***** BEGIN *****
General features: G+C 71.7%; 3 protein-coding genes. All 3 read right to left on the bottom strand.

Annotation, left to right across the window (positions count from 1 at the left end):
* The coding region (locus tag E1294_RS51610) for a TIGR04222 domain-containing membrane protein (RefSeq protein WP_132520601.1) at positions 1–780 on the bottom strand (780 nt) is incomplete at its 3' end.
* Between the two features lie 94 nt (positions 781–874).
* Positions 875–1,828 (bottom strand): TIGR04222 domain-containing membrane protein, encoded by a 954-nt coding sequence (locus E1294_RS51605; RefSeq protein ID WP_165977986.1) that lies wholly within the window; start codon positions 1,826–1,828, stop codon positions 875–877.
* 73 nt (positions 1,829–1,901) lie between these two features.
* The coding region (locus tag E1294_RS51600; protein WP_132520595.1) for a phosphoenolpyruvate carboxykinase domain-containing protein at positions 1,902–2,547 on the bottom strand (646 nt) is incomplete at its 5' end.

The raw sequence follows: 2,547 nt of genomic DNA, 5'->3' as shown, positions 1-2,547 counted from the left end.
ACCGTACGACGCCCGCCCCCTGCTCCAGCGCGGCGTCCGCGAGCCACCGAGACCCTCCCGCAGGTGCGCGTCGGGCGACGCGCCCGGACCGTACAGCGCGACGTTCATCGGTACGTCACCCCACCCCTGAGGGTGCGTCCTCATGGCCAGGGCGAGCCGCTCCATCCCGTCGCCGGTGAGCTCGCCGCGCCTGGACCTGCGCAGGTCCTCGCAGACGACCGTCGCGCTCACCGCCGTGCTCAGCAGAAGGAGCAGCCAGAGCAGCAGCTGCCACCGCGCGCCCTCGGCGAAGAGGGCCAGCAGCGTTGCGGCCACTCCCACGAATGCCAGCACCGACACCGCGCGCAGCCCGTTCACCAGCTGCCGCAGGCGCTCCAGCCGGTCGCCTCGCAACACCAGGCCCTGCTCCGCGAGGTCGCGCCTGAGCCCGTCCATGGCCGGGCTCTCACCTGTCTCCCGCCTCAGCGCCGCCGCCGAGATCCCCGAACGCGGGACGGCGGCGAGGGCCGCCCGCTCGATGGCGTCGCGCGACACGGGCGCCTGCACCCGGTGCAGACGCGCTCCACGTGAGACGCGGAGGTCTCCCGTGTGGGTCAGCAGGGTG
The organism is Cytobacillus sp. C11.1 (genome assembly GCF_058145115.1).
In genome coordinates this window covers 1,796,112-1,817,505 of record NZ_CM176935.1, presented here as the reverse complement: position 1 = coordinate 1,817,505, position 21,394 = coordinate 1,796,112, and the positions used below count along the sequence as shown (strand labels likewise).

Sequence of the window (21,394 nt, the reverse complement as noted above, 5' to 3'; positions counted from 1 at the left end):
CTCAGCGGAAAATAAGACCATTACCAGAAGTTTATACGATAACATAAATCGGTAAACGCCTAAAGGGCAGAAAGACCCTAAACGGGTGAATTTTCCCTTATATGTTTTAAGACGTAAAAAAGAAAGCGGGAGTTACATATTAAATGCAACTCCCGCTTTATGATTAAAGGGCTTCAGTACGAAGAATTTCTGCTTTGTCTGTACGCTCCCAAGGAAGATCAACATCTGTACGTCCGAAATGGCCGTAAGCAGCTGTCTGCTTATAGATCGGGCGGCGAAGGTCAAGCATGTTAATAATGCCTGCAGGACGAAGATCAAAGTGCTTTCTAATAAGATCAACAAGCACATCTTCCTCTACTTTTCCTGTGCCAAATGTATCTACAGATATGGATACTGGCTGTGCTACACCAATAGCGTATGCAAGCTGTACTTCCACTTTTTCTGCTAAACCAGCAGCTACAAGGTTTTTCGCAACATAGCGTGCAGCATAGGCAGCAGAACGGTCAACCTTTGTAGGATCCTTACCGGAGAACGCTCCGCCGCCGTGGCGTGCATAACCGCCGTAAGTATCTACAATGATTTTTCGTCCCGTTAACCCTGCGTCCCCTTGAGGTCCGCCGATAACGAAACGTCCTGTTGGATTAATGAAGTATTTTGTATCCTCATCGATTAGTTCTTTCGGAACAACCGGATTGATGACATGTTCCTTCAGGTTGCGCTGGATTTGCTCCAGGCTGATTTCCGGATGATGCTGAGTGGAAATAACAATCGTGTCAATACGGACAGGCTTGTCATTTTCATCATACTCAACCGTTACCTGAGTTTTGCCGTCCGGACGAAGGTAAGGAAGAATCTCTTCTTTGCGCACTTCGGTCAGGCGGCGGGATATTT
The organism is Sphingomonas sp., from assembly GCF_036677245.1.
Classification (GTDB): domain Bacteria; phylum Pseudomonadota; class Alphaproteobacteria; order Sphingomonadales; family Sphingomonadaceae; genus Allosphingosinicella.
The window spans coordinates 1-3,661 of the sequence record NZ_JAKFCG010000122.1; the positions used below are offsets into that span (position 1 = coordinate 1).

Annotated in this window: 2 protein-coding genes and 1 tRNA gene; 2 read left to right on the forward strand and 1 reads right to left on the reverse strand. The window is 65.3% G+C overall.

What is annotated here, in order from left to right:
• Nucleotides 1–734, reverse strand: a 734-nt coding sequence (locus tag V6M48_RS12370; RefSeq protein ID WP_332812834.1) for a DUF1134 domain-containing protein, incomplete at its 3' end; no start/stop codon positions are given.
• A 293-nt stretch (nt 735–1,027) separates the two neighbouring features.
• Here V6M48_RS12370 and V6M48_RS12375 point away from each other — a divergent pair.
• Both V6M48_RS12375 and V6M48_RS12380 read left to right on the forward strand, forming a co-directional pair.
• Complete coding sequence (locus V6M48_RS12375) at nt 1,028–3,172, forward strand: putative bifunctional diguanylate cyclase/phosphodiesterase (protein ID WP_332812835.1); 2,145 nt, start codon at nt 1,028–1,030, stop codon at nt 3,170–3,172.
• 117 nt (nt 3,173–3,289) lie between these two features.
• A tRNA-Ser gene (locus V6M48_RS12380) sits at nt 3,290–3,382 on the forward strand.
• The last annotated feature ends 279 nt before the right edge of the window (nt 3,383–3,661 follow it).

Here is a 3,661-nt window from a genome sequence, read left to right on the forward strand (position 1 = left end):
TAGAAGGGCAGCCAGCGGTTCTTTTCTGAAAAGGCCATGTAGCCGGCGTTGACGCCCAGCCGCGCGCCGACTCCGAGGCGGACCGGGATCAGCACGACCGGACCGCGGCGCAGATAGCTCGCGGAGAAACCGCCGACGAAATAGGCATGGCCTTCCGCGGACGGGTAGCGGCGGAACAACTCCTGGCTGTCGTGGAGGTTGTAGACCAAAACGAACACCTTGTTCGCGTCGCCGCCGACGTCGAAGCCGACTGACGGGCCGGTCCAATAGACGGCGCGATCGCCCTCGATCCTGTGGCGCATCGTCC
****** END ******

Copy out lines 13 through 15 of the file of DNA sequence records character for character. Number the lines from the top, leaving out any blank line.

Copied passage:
CTCAGCGGAAAATAAGACCATTACCAGAAGTTTATACGATAACATAAATCGGTAAACGCCTAAAGGGCAGAAAGACCCTAAACGGGTGAATTTTCCCTTATATGTTTTAAGACGTAAAAAAGAAAGCGGGAGTTACATATTAAATGCAACTCCCGCTTTATGATTAAAGGGCTTCAGTACGAAGAATTTCTGCTTTGTCTGTACGCTCCCAAGGAAGATCAACATCTGTACGTCCGAAATGGCCGTAAGCAGCTGTCTGCTTATAGATCGGGCGGCGAAGGTCAAGCATGTTAATAATGCCTGCAGGACGAAGATCAAAGTGCTTTCTAATAAGATCAACAAGCACATCTTCCTCTACTTTTCCTGTGCCAAATGTATCTACAGATATGGATACTGGCTGTGCTACACCAATAGCGTATGCAAGCTGTACTTCCACTTTTTCTGCTAAACCAGCAGCTACAAGGTTTTTCGCAACATAGCGTGCAGCATAGGCAGCAGAACGGTCAACCTTTGTAGGATCCTTACCGGAGAACGCTCCGCCGCCGTGGCGTGCATAACCGCCGTAAGTATCTACAATGATTTTTCGTCCCGTTAACCCTGCGTCCCCTTGAGGTCCGCCGATAACGAAACGTCCTGTTGGATTAATGAAGTATTTTGTATCCTCATCGATTAGTTCTTTCGGAACAACCGGATTGATGACATGTTCCTTCAGGTTGCGCTGGATTTGCTCCAGGCTGATTTCCGGATGATGCTGAGTGGAAATAACAATCGTGTCAATACGGACAGGCTTGTCATTTTCATCATACTCAACCGTTACCTGAGTTTTGCCGTCCGGACGAAGGTAAGGAAGAATCTCTTCTTTGCGCACTTCGGTCAGGCGGCGGGATATTT
The organism is Sphingomonas sp., from assembly GCF_036677245.1.
Classification (GTDB): domain Bacteria; phylum Pseudomonadota; class Alphaproteobacteria; order Sphingomonadales; family Sphingomonadaceae; genus Allosphingosinicella.